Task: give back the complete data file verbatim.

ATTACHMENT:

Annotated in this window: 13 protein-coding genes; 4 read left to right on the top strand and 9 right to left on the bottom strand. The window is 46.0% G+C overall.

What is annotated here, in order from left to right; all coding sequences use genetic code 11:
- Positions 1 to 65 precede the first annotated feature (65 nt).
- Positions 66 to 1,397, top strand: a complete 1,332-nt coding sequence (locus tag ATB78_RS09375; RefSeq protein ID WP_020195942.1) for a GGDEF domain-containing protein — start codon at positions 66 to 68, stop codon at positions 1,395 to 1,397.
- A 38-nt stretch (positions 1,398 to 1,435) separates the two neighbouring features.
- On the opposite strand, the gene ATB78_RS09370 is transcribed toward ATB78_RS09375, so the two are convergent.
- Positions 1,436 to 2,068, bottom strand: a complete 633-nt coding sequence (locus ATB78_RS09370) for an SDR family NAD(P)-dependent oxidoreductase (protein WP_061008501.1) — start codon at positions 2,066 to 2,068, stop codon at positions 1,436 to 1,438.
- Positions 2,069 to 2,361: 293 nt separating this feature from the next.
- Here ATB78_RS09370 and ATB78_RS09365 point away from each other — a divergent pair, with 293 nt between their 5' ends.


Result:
Annotated in this window: 13 protein-coding genes; 4 read left to right on the top strand and 9 right to left on the bottom strand. The window is 46.0% G+C overall.

What is annotated here, in order from left to right; all coding sequences use genetic code 11:
- Positions 1 to 65 precede the first annotated feature (65 nt).
- Positions 66 to 1,397, top strand: a complete 1,332-nt coding sequence (locus tag ATB78_RS09375; RefSeq protein ID WP_020195942.1) for a GGDEF domain-containing protein — start codon at positions 66 to 68, stop codon at positions 1,395 to 1,397.
- A 38-nt stretch (positions 1,398 to 1,435) separates the two neighbouring features.
- On the opposite strand, the gene ATB78_RS09370 is transcribed toward ATB78_RS09375, so the two are convergent.
- Positions 1,436 to 2,068, bottom strand: a complete 633-nt coding sequence (locus ATB78_RS09370) for an SDR family NAD(P)-dependent oxidoreductase (protein WP_061008501.1) — start codon at positions 2,066 to 2,068, stop codon at positions 1,436 to 1,438.
- Positions 2,069 to 2,361: 293 nt separating this feature from the next.
- Here ATB78_RS09370 and ATB78_RS09365 point away from each other — a divergent pair, with 293 nt between their 5' ends.